And thanks again to my friend Becca for sharing it with me.
1. The song "You and Your Heart," by Jack Johnson! I love it! 2. The film "Ultimate Wave Tahiti" in 3D at Imax theatres. Tahiti is definitely on the bucket list. 3. "I love you Bora Bora," is the first song I want to learn on the ukulele that I got for my b-day. 4. Drawing seahorses. I drew a few last week, it's easier than I thought if I have a model to look at. 5. The book I'm reading, "Chasing Dreamtime: A Sea-Going Hitchhiker's Journey through Memory and Myth." 6. My husband's winter soups. He's been making some great soup creations since the weather cooled down. So yummy! 7. A website that several of my students subscribe to called "Brainpop." This site is awesome! 8. My new geography teaching guide, so I can supplement some of my students' curriculum with cool geography projects. I have a lot to learn about geography myself still. It's all so fascinating. 9. Cool new place I'm learning about: Aitutaki, an "almost atoll" in the Cook islands. More info here: http://en.wikipedia.org/wiki/Aitutaki 10. Favorite new recipe(s): Moroccan Lentil Soup, (you can look it up at allrecipes.com), and another soup recipe that our friend Harvi Dearie gave us that is also so delicious! It includes carrots, turnips, and potatoes, squash and lots of other vegetables, and savory spices.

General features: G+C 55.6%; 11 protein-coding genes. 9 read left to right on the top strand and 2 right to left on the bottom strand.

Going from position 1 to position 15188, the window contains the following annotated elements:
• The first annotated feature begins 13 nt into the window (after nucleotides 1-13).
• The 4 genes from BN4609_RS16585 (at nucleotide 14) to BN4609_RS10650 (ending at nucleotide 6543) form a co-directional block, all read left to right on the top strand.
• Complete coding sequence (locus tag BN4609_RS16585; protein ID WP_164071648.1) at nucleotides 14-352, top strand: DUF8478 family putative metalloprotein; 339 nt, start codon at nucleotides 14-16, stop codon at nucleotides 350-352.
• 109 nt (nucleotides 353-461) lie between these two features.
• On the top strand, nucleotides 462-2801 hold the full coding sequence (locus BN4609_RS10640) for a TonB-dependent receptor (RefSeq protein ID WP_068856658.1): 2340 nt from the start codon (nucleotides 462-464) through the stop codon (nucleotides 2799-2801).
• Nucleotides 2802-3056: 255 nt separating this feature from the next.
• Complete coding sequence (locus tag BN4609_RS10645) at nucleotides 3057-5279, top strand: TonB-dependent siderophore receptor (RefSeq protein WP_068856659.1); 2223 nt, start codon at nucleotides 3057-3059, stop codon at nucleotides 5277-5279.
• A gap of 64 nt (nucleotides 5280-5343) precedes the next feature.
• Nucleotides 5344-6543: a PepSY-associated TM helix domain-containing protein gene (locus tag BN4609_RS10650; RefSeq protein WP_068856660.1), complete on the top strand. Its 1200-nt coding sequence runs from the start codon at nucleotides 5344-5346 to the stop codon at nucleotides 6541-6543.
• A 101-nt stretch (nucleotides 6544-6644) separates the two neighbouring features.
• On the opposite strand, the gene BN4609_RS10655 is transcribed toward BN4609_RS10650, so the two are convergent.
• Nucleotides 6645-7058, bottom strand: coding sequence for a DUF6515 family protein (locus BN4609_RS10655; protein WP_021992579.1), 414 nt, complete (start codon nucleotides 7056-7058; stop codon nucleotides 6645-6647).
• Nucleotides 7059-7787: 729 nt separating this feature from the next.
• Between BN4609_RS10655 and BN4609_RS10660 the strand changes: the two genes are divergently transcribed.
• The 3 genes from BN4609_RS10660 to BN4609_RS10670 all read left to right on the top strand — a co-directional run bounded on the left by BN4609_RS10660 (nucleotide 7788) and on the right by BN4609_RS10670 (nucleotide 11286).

I feel so lucky that I got to live in on the North Shore of Oahu for six months. I even got to live right ON the beach, and for "work" I gave tours of tropical botanical gardens to people who came from all over the world, and ecstatic to be in Hawaii touring the beautiful gardens. I rode my moped to work every day (3 miles) and when I wasn't working I was beachcombing for shells, snorkeling, or catching the sunset. I will treasure those memories for the rest of my life.